On Wed, Oct 16, 2013 at 10:04:29PM +0200, Andres Freund wrote: > On 2013-10-16 15:49:54 -0400, Bruce Momjian wrote: > > On Sat, Oct 12, 2013 at 06:35:00PM -0700, Peter Geoghegan wrote: > > > > - ALPHA (big pain in the ass to get right, nobody uses it anymore) > > > > > > Yes, for many years now ALPHA has only been useful as a way of > > > illustrating how bad it's possible for CPU memory operation reordering > > > considerations to get. So I quite agree. > > > > Are there any optimizations we have avoided, or 'volatile' designations > > added, only for Alpha? > > I am somewhat sure that some of the code we added in the last years > isn't actually correct for alpha (and others actually). It's just that > nobody actually runs on alpha anymore, so nobody notices. > > > Could we improve other things if Alpha support was dropped? > > I think the major thing is that if we're going to add more algorithms > that use less locks - which we'll have to, otherwise our scalability > will get more and more problematic - we'll have to adhere to the > weakest cache coherency model we support. And at least I am not > intelligent/experienced enough to blindly write correct code for Alpha.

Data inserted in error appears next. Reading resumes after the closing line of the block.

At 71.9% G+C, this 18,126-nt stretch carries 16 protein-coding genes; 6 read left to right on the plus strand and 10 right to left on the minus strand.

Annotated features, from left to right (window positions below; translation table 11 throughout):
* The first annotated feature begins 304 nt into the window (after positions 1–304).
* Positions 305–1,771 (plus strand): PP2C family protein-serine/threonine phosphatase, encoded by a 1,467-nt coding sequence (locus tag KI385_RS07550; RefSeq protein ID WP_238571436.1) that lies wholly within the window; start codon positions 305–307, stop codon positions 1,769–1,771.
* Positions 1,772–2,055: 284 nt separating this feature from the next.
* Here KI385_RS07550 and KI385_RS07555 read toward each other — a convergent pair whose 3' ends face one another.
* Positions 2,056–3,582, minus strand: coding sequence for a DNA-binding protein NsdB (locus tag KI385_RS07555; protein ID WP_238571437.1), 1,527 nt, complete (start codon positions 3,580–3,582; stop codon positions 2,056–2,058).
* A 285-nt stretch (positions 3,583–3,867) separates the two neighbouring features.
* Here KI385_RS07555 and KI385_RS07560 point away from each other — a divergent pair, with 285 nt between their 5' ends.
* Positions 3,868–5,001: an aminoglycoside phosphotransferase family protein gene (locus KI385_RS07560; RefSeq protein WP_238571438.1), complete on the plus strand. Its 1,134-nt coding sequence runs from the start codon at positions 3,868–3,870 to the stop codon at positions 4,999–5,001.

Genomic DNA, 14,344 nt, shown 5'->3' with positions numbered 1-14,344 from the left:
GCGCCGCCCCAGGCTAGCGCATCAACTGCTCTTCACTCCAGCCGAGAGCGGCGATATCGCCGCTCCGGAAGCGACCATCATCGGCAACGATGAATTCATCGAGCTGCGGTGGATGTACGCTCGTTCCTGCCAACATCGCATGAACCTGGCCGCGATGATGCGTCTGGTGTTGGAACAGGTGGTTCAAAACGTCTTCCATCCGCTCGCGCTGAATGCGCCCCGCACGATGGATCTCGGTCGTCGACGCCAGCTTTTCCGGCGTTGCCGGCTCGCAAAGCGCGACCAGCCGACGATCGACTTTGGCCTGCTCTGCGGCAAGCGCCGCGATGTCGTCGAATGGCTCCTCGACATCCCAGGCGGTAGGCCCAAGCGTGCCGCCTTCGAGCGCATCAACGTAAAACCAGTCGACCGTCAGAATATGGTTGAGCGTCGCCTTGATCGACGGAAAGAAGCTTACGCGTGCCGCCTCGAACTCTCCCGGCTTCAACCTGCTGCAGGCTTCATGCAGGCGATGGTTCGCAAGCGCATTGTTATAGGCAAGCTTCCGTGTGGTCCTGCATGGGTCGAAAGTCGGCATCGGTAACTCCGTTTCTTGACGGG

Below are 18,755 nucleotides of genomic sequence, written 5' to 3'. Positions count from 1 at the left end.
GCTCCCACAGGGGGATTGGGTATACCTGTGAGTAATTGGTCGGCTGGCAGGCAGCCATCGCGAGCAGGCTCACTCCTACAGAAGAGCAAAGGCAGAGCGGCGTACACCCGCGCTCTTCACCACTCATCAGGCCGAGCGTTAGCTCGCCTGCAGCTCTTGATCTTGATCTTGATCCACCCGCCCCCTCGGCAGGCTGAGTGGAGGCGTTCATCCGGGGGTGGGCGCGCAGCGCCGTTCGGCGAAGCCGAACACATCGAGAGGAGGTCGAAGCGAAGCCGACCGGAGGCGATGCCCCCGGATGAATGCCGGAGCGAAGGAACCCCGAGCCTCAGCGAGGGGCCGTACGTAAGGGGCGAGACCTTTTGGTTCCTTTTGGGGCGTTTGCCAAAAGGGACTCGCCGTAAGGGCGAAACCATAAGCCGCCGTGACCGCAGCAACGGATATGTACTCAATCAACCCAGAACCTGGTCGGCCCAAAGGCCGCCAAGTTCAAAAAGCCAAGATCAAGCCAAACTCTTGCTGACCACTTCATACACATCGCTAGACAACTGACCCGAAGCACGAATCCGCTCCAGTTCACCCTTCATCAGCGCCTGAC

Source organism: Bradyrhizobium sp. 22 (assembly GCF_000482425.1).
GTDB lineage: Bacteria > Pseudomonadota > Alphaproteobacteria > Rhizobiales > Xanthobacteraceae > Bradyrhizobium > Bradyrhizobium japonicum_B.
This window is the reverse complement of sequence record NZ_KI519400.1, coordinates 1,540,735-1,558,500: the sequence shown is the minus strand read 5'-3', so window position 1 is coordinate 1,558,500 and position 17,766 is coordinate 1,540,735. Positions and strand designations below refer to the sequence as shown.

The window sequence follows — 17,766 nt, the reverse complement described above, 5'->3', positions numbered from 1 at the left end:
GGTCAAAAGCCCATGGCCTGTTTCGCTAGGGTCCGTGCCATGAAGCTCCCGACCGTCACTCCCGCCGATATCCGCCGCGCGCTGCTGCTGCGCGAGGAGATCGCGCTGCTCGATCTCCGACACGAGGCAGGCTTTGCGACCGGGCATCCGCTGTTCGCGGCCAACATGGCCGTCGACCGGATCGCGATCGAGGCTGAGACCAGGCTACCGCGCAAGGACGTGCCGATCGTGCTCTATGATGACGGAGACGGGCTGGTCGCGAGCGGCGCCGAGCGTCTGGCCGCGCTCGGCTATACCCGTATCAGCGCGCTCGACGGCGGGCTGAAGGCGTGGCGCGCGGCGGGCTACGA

Removing support for alpha is a different animal compared to removing support for non-gcc MIPS and most of the others in your list. A hacker wishing to restore support for another MIPS compiler would fill in the assembly code blanks, probably using code right out of an architecture manual. A hacker wishing to restore support for alpha would find himself auditing every lock-impoverished algorithm in the backend. At the same time, as you suggest, the benefit to general PostgreSQL development from dropping alpha is greater in the same way. Dropping non-gcc MIPS reduces effort to complete the initial patch that adds the atomic primitives; dropping alpha reduces effort to implement every future algorithm that uses barriers. I do think dropping support for alpha is the right decision. That's a firm and likely one-way downgrade of support, much like we've done for compilers with no 64-bit type. Concerning cases like non-gcc MIPS, I'll mostly echo Tom's comments. I'm comfortable with the project saying "We've added atomics for the architectures we have. Help us with the rest!" It's reasonable to introduce an improvement that entails architecture-dependent code without requiring that the initial patch and initial author address every interesting target. The bar to restore "support", even years later, will be pretty low. In that light, I don't favor ripping out longstanding architecture-specific code for borderline platforms. Doing so raises the bar for restoring support, without proximate benefit.  http://www.postgresql.org/message-id/4694.1381676...@sss.pgh.pa.us -- Noah Misch EnterpriseDB http://www.enterprisedb.com -- Sent via pgsql-hackers mailing list (email@example.com) To make changes to your subscription: http://www.postgresql.org/mailpref/pgsql-hackers